In addressing our remarks to these several propositions we might observe at the outset that counsel for appellant have argued with great cogency in sustention of them, but a studious consideration of the record has convinced us that we would not be justified in overturning the ruling below, refusing the new trial. As regards these respective issues, the evidence was in sharp conflict. And while concededly there was evidence from which the jury might have concluded the several defenses were well taken, there was also substantial evidence which authorized the verdict and in this circumstance, for us to disturb it would be unwarranted.
The governing rules are well understood. It is not our function in reviewing the action of the trial court in passing on such a motion to decide what we might have done in the first instance had we been sitting as a jury hearing the facts. To authorize our reversing the trial court in that ruling, we must be convinced that the weight of the evidence was so decidedly against the verdict as to convince the impartial mind that it was manifestly wrong and unjust. Indeed, we have said: "* * When such a motion is denied by the trial court, and the verdict is largely dependent upon the credibility of the witnesses, to reverse the judgment on that motion the weight of the evidence must be so strong that there can be no reasonable doubt but that the verdict was the result of passion, prejudice, bias, favor, or some other motive which should not be controlling. Wolf v. Doe ex dem. Delage, 150 Ala. 445, 43 So. 856; Alabama Great Southern R. R. Co. v. Randle, 215 Ala. 535(4), 112 So. 112. The same is true in respect to matters in the discretion of the jury. Veitch v. Southern Railway, 220 Ala. 436, 126 So. 845." American Life Ins. Co. v. Williams, 234 Ala. 469, 472, 175 So. 554, 556, 112 A.L.R. 1215.
And the refusal of the trial court to grant the motion adds verity to the propriety of the verdict and thereby strengthens the presumption in its favor. Smith v. Smith, 254 Ala. 404(7), 48 So.2d 546.
First, on the question of the excessiveness of the verdict. True, there was some evidence that the value placed on the insured property was excessive, but there was likewise ample evidence to sustain the verdict returned. Before the verdict can be declared to be excessive, it must clearly appear that it was the result of inadvertence or intentional or capricious disregard of the evidence, or was infected with bias, passion or other improper motive, consequently resulting in such excessive verdict. Birmingham Electric Co. v. Howard, 250 Ala. 421, 34 So.2d 830; Yarbrough v. Mallory, 225 Ala. 579, 144 So. 447. Such does not appear.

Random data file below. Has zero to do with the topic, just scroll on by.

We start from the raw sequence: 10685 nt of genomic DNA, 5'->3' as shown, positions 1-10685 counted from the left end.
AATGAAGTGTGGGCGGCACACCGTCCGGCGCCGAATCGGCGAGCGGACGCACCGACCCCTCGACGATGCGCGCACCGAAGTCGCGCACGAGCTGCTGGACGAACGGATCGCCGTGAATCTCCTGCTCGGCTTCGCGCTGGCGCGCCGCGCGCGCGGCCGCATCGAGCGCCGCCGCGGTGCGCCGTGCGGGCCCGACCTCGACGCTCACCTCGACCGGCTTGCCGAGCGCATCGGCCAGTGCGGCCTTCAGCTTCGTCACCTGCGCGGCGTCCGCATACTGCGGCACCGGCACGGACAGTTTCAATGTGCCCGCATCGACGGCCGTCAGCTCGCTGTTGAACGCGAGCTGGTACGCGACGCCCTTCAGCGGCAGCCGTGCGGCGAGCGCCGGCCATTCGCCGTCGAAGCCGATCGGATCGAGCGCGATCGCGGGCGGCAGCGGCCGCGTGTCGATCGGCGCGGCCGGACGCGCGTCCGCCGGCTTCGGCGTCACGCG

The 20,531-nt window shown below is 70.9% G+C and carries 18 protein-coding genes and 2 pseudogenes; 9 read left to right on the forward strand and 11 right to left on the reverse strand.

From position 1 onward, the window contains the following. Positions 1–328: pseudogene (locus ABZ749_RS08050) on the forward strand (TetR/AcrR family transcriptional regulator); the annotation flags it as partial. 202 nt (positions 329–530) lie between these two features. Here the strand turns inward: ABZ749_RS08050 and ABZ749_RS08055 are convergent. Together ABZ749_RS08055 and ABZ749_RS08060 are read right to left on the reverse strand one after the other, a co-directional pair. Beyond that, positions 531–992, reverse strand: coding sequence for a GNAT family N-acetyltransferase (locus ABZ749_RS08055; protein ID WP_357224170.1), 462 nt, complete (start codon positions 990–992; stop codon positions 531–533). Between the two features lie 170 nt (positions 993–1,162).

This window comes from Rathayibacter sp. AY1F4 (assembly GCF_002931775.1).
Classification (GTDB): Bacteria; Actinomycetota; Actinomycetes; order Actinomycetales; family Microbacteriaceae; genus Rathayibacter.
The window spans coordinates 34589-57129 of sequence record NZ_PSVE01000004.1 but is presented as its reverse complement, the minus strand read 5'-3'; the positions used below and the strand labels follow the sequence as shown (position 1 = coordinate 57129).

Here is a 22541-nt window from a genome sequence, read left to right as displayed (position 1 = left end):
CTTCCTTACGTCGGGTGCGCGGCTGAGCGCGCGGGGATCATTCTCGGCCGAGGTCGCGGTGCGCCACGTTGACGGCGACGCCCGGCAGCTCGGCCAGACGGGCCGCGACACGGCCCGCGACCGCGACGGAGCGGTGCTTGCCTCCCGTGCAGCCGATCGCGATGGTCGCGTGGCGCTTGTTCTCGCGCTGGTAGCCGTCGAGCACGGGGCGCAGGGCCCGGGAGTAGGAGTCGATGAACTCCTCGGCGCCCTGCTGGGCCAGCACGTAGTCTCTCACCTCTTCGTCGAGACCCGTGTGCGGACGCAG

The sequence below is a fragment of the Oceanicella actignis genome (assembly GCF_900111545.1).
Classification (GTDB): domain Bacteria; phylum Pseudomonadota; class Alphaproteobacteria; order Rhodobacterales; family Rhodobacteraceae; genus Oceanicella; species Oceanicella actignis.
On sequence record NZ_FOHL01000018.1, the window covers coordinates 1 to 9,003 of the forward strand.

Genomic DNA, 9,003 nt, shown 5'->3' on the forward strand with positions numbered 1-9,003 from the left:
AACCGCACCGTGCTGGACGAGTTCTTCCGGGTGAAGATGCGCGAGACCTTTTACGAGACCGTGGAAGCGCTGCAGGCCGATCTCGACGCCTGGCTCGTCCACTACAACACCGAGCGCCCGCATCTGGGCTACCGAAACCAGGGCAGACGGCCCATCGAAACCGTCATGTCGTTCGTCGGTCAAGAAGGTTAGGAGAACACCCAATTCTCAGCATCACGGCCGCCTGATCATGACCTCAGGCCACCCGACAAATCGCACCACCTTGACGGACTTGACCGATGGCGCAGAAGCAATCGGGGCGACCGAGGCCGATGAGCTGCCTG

What we have said about the evidence regarding the excessiveness of the amount of recovery applies with equal effect to the other grounds argued. There is plausible argument, as so ably presented by counsel for appellant, that the fire may have been of incendiary origin, but there is also countervailing evidence to fairly rebut this theory. Likewise, there may have been suspicious circumstances that would tend to incriminate the plaintiff, had the fire
Finally, we must hold that there was no reversible error with reference to the admission in evidence of the proofs of loss. It was the defendant which introduced these proofs, although they were sought to be limited so as to eliminate them as evidence of the amount of damage, whereupon plaintiff offered them generally. Laying aside the question of the right of the defendant to limit the evidentiary value of these proofs, after they had thus been offered the court will not be put in error for permitting the plaintiff to introduce them generally. These proofs would have been properly admitted on the part of plaintiff to show compliance with the policy provisions. Sovereign Camp, W. O. W. v. Pritchett, 203 Ala. 33(5), 81 So. 823; 46 C.J.S., Insurance § 1318(b), P. 418. The evidentiary effect of such proofs and their proper use might have been pointed out to the jury by appropriate instructions had the defendant considered it necessary and requested it. Sovereign Camp, W. O. W. v. Pritchett, supra.
The record has had our careful study. The case was well tried and the parties were represented by able and diligent counsel. The jury has spoken on the several contested issues of fact peculiarly within their province to determine and its decision has been approved by the trial judge of much learning and experience. That judgment is a solemn thing and we should and will not capriciously disturb it. Girardino v. Birmingham Southern Ry. Co., 179 Ala. 420, 423, 60 So. 871. We find no error.
LIVINGSTON, C. J., and FOSTER and GOODWYN, JJ., concur.